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Was a Muppet Just Spotted on Mars?

beaker formation mars
University of Arizona astronomers spotted an... unusual-looking formation near Mars' South Pole. (Muppet Labs could not be reached for comment.) (Image credit: NASA/JPL/University of Arizona; (inset) Andrea McCallin/ABC via Getty Images)


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Mars is the only known planet in the universe inhabited solely by robots, but on Monday (Aug. 13) NASA's Mars Reconnaissance Orbiter had a close encounter of the furred kind. Dotting the surface of the Red Planet's southern pole is, apparently, a geological formation that looks just like the balloon-eyed, scarlet-maned science Muppet, Beaker.

Astronomers at the University of Arizona's Lunar and Planetary Laboratory shared a photo of the cartoonish formation on Twitter early Monday morning. The photo was snapped by the High Resolution Imaging Science Experiment (HiRISE), an ultra-high-resolution camera that's been observing Mars aboard NASA's Orbiter since 2006. Not much is known yet about the Beaker-esque formation, save that it's part of the terrain near Mars' South Pole — one of the few regions not obscured by the ongoing planet-wide dust storm.

The HiRISE Twitter account noted that the image offered up "a nice dose of pareidolia," referring to the psychological phenomenon of seeing faces (or other familiar patterns) where there aren't any. Mars might as well be the pareidolia capital of our solar system; beyond Beaker's mugshot, recon robots have imaged Martian formations that look like a smiley face, Gandhi, a spooky shrouded lady and even Jabba the Hutt. [In Images: Ghostly Faces on Mars]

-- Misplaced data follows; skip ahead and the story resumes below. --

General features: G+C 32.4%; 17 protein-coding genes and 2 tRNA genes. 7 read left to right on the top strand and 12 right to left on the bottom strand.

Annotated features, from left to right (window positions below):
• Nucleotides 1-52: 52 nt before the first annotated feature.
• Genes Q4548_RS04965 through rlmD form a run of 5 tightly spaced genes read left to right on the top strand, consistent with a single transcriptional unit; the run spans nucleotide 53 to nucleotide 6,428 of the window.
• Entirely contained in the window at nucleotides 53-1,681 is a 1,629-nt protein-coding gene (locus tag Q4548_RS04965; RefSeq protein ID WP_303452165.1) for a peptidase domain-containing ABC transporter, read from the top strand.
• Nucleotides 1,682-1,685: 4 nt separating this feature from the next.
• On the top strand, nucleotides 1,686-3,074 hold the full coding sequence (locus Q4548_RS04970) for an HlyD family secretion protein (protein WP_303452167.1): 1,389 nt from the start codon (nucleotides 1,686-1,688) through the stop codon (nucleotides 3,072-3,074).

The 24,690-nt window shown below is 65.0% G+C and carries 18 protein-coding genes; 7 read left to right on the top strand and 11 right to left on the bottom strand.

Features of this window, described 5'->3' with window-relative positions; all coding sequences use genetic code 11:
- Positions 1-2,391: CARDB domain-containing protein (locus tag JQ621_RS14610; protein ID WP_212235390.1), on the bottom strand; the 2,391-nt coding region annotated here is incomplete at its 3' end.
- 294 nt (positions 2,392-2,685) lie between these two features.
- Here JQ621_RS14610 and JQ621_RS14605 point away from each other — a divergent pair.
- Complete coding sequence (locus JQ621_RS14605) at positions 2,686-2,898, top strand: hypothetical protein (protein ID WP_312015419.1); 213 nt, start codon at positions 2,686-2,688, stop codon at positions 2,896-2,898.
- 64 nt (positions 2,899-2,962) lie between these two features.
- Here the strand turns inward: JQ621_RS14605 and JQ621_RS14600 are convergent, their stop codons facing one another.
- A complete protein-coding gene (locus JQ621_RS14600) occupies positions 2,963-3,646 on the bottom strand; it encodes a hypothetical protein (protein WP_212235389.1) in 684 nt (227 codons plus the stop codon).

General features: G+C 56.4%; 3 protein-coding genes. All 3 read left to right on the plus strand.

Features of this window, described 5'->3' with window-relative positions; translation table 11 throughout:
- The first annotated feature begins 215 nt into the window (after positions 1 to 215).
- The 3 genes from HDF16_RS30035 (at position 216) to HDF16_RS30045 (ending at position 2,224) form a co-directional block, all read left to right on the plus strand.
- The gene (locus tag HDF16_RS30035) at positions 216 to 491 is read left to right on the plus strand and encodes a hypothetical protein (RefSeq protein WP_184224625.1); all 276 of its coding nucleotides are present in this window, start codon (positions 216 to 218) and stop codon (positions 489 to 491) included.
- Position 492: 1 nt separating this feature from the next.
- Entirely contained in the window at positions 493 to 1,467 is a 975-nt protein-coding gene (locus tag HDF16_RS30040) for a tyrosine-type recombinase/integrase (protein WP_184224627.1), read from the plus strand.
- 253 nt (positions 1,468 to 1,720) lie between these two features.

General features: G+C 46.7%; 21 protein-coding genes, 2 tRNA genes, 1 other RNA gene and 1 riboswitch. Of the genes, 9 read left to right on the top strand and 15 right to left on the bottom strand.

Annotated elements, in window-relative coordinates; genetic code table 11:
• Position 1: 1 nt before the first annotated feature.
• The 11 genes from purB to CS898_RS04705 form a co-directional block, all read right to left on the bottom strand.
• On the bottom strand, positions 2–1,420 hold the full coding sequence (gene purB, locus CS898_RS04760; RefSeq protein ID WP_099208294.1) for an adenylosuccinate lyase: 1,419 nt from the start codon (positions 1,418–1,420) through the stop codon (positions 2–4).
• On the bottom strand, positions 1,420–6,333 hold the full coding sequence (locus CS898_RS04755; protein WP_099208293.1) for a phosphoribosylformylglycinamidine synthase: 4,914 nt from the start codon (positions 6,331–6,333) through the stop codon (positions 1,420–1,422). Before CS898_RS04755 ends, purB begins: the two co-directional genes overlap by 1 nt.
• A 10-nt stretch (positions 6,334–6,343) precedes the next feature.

Whether the Beaker Formation presents any exciting research opportunities is a question for another day (especially while Mars' hard-working Opportunity Rover remains eerily silent following the devastation of the dust storm).

But, if nothing else, the formation's discovery can be taken as an overdue honor for Earth's most-abused Muppet. As a lab assistant to Dr. Bunsen Honeydew of Muppet Labs, Beaker has been blinded, bludgeoned, electro-shocked, force-fed "edible" paperclips and unethically cloned, to name a few workplace incidents. (It is unclear if Beaker received a stipend or course credit for any of this.) In this reporter's opinion, to have a permanent spot on the Red Planet is modest compensation for all of Beaker's efforts to advance Muppet science.

Beaker could not be immediately reached for comment on the discovery, but sources familiar with the Muppet believe he would have said, "Meep meep."

Originally published on Live Science.

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Brandon Specktor
Brandon Specktor

Brandon has been a senior writer at Live Science since 2017, and was formerly a staff writer and editor at Reader's Digest magazine. His writing has appeared in The Washington Post,, the Richard Dawkins Foundation website and other outlets. He holds a bachelor's degree in creative writing from the University of Arizona, with minors in journalism and media arts. He enjoys writing most about space, geoscience and the mysteries of the universe.